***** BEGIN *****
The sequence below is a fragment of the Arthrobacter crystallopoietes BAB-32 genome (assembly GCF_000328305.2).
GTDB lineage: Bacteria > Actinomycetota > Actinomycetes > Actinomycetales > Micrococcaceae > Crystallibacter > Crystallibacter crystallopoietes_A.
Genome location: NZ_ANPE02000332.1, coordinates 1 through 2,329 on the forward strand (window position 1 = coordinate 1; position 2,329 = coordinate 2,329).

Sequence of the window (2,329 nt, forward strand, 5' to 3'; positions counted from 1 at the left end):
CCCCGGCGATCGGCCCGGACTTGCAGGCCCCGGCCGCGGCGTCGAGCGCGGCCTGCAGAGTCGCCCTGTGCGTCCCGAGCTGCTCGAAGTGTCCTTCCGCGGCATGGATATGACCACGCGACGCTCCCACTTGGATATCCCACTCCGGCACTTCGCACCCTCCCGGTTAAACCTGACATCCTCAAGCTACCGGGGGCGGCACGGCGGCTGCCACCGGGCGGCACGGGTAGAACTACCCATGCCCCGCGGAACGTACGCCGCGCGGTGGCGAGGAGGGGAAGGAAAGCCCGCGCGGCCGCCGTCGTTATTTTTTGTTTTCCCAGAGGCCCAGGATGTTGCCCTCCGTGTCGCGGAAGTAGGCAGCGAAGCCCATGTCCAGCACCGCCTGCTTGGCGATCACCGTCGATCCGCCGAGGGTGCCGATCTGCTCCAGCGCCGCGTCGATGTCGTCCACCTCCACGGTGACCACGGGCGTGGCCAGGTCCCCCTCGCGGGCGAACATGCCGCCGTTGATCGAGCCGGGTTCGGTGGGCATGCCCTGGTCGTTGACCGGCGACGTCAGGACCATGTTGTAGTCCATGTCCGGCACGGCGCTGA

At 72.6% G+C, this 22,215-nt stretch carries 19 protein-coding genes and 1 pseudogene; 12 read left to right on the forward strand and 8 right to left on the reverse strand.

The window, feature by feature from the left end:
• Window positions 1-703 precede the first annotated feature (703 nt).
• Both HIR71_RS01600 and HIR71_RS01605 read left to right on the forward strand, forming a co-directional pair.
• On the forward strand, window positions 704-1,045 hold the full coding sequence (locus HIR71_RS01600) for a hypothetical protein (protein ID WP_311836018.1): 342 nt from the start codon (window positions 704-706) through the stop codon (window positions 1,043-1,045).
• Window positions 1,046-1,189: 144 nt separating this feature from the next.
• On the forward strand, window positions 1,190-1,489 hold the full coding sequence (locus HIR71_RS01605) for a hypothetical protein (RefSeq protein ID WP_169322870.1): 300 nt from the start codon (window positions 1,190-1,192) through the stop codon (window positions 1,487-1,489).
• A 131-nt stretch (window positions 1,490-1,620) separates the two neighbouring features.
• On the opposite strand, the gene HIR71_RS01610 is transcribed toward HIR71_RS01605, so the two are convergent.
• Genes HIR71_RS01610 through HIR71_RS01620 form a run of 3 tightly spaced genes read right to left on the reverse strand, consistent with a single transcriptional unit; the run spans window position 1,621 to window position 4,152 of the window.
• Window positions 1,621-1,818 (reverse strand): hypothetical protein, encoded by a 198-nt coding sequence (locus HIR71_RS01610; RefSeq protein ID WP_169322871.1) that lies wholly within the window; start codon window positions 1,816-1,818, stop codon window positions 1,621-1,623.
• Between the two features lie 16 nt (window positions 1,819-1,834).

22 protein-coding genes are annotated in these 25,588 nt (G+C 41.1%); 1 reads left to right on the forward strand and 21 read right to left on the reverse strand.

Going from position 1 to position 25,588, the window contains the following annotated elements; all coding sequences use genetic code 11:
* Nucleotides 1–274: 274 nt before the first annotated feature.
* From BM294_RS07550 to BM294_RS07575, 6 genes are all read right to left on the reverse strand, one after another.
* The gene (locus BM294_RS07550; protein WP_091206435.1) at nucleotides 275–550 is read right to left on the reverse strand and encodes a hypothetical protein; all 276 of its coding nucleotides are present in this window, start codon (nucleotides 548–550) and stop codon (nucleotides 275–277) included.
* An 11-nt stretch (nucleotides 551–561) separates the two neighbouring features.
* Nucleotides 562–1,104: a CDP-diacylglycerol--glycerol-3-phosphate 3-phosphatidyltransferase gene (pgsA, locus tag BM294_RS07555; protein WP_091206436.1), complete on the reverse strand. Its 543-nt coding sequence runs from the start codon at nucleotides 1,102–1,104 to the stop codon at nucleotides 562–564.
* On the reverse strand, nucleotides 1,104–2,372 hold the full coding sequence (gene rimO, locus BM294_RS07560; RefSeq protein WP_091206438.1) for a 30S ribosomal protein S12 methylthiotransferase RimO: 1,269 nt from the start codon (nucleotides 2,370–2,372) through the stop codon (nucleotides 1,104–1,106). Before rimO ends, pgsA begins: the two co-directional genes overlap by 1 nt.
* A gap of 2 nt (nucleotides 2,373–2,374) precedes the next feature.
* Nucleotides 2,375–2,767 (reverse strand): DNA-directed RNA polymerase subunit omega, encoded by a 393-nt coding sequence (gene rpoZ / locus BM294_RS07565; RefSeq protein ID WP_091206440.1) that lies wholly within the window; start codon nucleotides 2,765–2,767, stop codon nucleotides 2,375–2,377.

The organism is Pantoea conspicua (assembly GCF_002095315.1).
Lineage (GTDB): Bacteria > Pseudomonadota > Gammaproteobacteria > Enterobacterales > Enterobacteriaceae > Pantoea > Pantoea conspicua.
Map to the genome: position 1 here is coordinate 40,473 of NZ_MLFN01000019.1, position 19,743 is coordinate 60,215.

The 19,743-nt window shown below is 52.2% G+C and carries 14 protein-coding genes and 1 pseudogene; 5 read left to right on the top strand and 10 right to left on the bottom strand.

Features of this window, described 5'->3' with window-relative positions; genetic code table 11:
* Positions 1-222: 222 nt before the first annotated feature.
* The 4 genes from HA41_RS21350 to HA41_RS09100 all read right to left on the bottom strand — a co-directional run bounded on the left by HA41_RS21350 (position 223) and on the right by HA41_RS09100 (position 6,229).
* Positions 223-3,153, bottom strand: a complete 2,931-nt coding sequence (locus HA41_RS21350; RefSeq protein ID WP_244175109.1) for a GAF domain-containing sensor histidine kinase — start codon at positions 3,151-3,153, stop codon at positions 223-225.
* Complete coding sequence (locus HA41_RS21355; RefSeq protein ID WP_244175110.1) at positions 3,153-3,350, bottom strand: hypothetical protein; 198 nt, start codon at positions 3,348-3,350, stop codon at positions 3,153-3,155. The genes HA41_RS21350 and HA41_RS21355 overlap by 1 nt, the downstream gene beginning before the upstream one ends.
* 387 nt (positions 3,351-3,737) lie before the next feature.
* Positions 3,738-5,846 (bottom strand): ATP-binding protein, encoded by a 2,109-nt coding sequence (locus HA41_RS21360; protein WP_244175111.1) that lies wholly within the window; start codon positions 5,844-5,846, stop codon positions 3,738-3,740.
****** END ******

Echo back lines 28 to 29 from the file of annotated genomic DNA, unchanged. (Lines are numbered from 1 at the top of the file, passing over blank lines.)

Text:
The organism is Pantoea conspicua (assembly GCF_002095315.1).
Lineage (GTDB): Bacteria > Pseudomonadota > Gammaproteobacteria > Enterobacterales > Enterobacteriaceae > Pantoea > Pantoea conspicua.